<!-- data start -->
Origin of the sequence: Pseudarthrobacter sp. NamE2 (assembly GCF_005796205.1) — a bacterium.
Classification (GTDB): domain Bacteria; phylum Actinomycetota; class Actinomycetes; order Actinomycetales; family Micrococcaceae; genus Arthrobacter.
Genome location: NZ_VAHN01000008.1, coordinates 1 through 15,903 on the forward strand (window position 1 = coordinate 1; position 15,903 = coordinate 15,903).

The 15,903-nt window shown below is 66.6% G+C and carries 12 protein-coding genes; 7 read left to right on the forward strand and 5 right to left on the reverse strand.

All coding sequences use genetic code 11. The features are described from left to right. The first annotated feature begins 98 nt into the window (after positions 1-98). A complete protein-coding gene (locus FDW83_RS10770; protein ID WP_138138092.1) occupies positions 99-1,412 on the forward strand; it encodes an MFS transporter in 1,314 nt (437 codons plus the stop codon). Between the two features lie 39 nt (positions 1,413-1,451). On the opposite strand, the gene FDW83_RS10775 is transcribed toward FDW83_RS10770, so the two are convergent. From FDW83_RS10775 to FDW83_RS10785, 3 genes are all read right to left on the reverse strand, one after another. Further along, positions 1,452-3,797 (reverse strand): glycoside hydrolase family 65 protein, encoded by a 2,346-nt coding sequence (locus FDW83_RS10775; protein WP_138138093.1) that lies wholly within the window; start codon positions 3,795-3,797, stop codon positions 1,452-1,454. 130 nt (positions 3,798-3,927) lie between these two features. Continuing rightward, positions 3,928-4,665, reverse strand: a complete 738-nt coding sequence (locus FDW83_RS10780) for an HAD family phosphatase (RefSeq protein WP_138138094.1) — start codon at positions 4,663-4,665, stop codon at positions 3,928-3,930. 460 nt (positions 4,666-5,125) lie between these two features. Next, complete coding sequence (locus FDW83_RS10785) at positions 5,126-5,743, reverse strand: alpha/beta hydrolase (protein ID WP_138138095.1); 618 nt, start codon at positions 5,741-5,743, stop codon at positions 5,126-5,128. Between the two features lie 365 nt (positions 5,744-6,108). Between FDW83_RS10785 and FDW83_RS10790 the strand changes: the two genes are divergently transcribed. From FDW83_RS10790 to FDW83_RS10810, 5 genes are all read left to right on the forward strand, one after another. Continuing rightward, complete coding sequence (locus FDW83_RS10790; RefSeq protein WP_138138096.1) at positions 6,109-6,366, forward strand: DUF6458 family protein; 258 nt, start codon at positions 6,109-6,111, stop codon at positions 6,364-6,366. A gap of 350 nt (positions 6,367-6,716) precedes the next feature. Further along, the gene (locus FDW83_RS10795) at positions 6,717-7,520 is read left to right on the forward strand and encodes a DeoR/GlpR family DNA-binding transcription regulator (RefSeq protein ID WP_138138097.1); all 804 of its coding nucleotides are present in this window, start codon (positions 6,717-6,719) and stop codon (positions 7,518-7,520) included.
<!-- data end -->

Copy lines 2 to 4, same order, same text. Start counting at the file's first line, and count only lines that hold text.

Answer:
Classification (GTDB): domain Bacteria; phylum Actinomycetota; class Actinomycetes; order Actinomycetales; family Micrococcaceae; genus Arthrobacter.
Genome location: NZ_VAHN01000008.1, coordinates 1 through 15,903 on the forward strand (window position 1 = coordinate 1; position 15,903 = coordinate 15,903).

The 15,903-nt window shown below is 66.6% G+C and carries 12 protein-coding genes; 7 read left to right on the forward strand and 5 right to left on the reverse strand.